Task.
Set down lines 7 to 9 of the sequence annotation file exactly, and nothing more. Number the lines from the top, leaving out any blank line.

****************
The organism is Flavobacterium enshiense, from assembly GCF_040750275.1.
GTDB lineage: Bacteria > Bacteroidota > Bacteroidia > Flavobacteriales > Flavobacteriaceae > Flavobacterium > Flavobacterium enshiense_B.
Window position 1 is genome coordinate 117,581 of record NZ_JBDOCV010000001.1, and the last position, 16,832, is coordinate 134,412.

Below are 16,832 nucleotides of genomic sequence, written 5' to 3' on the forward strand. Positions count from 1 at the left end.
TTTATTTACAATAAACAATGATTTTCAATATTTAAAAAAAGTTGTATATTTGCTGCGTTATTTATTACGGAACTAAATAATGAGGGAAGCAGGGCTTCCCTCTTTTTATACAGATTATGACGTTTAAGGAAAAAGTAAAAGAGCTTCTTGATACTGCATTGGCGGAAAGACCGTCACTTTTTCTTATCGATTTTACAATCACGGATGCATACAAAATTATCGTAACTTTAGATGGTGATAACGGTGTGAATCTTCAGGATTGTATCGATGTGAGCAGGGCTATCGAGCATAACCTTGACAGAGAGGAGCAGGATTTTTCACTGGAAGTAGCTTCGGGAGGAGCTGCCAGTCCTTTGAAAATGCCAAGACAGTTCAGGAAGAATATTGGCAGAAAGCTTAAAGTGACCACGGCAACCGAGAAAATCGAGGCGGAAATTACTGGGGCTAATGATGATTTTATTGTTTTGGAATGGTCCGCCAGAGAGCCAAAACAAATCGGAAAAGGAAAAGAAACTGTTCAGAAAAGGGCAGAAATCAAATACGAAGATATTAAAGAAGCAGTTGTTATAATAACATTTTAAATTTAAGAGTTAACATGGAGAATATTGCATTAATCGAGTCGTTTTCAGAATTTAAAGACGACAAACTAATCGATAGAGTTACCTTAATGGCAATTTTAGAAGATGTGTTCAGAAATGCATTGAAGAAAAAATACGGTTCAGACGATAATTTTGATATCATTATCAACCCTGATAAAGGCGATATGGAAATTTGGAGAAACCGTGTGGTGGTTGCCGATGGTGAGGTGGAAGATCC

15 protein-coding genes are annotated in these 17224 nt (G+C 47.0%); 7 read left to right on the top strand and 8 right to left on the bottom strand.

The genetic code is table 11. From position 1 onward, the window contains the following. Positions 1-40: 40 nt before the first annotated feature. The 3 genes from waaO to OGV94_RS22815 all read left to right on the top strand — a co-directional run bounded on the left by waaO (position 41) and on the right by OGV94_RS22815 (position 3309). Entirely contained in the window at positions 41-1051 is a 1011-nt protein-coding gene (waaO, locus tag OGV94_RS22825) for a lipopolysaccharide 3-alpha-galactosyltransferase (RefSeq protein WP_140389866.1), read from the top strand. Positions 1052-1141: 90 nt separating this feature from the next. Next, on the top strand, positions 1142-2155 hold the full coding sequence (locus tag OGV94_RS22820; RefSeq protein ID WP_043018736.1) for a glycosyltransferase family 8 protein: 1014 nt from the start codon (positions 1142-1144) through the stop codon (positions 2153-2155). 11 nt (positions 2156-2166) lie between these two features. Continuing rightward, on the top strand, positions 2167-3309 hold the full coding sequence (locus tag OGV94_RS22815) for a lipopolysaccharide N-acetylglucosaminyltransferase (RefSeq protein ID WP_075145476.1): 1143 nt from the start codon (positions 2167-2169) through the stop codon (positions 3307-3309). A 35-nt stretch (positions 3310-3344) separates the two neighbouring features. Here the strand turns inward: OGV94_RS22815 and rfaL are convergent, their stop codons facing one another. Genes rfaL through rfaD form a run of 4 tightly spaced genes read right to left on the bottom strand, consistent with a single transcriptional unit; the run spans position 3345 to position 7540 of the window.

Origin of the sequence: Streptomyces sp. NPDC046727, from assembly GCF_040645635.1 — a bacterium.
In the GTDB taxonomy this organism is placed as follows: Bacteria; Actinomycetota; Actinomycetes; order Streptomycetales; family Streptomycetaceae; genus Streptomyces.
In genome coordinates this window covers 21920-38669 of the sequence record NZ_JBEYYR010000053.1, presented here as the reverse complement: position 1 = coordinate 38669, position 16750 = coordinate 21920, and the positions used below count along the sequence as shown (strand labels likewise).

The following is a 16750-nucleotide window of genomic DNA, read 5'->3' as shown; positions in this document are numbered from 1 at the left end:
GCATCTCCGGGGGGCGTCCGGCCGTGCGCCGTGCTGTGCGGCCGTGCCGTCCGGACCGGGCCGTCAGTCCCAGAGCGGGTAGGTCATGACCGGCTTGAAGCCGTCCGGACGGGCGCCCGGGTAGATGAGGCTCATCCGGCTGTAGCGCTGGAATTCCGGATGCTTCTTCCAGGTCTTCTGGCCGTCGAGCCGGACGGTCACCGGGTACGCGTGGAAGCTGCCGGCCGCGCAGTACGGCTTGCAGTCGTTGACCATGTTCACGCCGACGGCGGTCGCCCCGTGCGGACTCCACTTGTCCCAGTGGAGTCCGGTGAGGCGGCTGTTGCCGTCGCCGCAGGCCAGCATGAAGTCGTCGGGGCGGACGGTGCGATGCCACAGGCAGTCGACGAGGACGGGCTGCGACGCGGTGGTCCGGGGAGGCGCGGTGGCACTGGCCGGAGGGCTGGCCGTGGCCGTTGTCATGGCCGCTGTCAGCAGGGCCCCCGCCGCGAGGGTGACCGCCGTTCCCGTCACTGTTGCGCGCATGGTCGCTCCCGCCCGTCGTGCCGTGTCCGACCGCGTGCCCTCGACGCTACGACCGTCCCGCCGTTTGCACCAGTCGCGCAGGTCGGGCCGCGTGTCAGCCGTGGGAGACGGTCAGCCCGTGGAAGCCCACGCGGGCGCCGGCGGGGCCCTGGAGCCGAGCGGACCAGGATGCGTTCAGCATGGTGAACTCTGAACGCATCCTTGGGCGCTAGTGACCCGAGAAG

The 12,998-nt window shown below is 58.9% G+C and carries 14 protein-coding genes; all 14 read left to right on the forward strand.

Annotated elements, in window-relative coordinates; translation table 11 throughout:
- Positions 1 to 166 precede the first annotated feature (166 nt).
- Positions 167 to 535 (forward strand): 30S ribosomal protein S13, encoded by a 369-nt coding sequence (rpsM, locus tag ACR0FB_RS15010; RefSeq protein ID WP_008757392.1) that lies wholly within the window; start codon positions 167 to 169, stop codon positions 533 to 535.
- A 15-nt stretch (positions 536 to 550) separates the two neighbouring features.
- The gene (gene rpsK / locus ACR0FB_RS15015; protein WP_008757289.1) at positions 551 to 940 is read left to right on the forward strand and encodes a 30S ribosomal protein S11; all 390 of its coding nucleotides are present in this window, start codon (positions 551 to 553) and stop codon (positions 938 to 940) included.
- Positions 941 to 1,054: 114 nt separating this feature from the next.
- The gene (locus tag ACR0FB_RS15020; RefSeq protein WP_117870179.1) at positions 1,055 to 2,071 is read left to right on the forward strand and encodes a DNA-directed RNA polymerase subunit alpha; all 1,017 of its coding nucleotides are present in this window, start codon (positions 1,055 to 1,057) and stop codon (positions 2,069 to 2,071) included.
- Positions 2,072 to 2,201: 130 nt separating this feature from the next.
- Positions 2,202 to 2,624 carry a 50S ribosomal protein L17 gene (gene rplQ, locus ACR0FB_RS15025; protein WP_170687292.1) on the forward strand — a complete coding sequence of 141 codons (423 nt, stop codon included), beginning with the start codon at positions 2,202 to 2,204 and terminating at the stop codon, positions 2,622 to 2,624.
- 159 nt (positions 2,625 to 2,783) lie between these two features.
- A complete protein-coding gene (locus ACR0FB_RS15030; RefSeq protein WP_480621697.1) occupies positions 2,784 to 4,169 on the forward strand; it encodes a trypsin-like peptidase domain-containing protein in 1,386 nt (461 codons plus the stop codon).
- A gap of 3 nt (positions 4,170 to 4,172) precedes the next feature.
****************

The genetic code is table 11. From position 1 onward, the window contains the following. Positions 1-40: 40 nt before the first annotated feature. The 3 genes from waaO to OGV94_RS22815 all read left to right on the top strand — a co-directional run bounded on the left by waaO (position 41) and on the right by OGV94_RS22815 (position 3309). Entirely contained in the window at positions 41-1051 is a 1011-nt protein-coding gene (waaO, locus tag OGV94_RS22825) for a lipopolysaccharide 3-alpha-galactosyltransferase (RefSeq protein WP_140389866.1), read from the top strand. Positions 1052-1141: 90 nt separating this feature from the next. Next, on the top strand, positions 1142-2155 hold the full coding sequence (locus tag OGV94_RS22820; RefSeq protein ID WP_043018736.1) for a glycosyltransferase family 8 protein: 1014 nt from the start codon (positions 1142-1144) through the stop codon (positions 2153-2155). 11 nt (positions 2156-2166) lie between these two features. Continuing rightward, on the top strand, positions 2167-3309 hold the full coding sequence (locus tag OGV94_RS22815) for a lipopolysaccharide N-acetylglucosaminyltransferase (RefSeq protein ID WP_075145476.1): 1143 nt from the start codon (positions 2167-2169) through the stop codon (positions 3307-3309). A 35-nt stretch (positions 3310-3344) separates the two neighbouring features. Here the strand turns inward: OGV94_RS22815 and rfaL are convergent, their stop codons facing one another. Genes rfaL through rfaD form a run of 4 tightly spaced genes read right to left on the bottom strand, consistent with a single transcriptional unit; the run spans position 3345 to position 7540 of the window.

Origin of the sequence: Streptomyces sp. NPDC046727, from assembly GCF_040645635.1 — a bacterium.
In the GTDB taxonomy this organism is placed as follows: Bacteria; Actinomycetota; Actinomycetes; order Streptomycetales; family Streptomycetaceae; genus Streptomyces.